Which brings me back to the postponement of my wine trip to attend his grand finale. I could not quite bring myself to tell Julian this after he told me “Oh, have no fear, you’ll see me again. I’ve been retained on a consultancy basis and one of the things I will definitely be taking part in is the press tasting.”
Waitrose on your doorstep
If I’ve heard it once, I’ve heard it a thousand times. Whenever I go north of the Watford Gap, I get it in the ear: “You wine writers are all the same, always going on about how good Waitrose is and there isn’t a branch within a hundred miles of here. It’s so frustrating reading about all those wines.” Well, no it’s not. For just £4.95 you can have Waitrose wines delivered anywhere in the UK (the only exception being the Channel Islands) within 7-10 days. If you spend £75 or more, delivery is free. Thus for the price we southerners pay and lug it all the way home, a canny Scot can have it delivered to his or her doorstep. All you have to do is ring a free telephone number 0800 188881 (Monday to Friday, 8am to 7pm) email at winedirect@waitrose.co.uk or order online from www.waitrosedirect.co.uk.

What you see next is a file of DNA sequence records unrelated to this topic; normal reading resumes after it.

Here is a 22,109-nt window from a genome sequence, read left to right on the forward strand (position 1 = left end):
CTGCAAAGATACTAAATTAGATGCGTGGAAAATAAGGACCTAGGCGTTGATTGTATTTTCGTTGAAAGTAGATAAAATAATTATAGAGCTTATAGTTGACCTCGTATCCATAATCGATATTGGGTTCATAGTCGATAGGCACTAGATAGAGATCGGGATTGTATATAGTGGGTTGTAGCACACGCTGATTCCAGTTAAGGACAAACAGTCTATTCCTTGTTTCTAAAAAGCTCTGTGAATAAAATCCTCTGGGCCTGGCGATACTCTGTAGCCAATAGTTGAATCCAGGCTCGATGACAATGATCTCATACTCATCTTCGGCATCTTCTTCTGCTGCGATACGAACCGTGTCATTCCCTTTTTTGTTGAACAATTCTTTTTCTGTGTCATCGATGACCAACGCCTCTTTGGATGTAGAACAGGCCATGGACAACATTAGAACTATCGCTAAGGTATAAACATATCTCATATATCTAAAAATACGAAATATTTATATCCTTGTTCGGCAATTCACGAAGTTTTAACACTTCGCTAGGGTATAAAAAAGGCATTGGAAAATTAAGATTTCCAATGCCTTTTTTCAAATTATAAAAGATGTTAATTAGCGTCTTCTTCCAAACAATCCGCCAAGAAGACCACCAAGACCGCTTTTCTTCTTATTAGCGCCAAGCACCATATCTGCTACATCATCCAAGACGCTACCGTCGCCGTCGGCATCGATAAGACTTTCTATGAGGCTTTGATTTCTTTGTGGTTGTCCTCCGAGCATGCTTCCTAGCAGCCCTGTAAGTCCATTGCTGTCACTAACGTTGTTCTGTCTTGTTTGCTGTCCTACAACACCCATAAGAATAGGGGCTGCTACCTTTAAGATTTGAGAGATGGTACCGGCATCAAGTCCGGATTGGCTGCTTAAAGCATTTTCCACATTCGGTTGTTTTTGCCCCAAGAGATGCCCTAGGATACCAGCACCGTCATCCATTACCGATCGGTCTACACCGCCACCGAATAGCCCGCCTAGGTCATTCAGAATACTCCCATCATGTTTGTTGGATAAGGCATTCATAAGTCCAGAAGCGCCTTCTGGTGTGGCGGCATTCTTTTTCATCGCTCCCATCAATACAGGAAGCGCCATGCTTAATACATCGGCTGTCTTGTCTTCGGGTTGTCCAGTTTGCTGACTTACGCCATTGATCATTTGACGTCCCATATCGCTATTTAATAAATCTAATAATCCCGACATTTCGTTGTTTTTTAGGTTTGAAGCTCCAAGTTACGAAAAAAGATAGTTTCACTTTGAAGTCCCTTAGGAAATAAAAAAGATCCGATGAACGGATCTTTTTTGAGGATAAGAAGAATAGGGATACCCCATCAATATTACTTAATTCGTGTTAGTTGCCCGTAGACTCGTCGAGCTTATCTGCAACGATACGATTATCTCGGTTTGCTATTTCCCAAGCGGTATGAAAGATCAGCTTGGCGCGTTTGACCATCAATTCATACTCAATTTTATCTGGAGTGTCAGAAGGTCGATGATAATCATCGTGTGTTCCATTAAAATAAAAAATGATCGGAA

So what did I buy?
Like all Waitrose tastings, 250-odd wines were opened up at the spring event and virtually all of the firm’s other MW buyers (Dee Blackstock, Susan McCraith and Simon Thorpe) were in attendance, which is good because if anyone wants to know the obscurest fact about a specific wine, they just fetch the guy or girl who purchased it. Me? I bought six each of the following: